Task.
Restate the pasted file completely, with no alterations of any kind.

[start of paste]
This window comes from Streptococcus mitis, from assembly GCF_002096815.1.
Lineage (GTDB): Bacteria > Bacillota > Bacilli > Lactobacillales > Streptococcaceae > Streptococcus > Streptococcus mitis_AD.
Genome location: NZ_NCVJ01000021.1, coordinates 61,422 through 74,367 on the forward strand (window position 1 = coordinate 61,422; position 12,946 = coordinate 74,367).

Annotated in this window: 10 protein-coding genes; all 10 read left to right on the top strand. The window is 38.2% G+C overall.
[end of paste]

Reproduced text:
This window comes from Streptococcus mitis, from assembly GCF_002096815.1.
Lineage (GTDB): Bacteria > Bacillota > Bacilli > Lactobacillales > Streptococcaceae > Streptococcus > Streptococcus mitis_AD.
Genome location: NZ_NCVJ01000021.1, coordinates 61,422 through 74,367 on the forward strand (window position 1 = coordinate 61,422; position 12,946 = coordinate 74,367).

Annotated in this window: 10 protein-coding genes; all 10 read left to right on the top strand. The window is 38.2% G+C overall.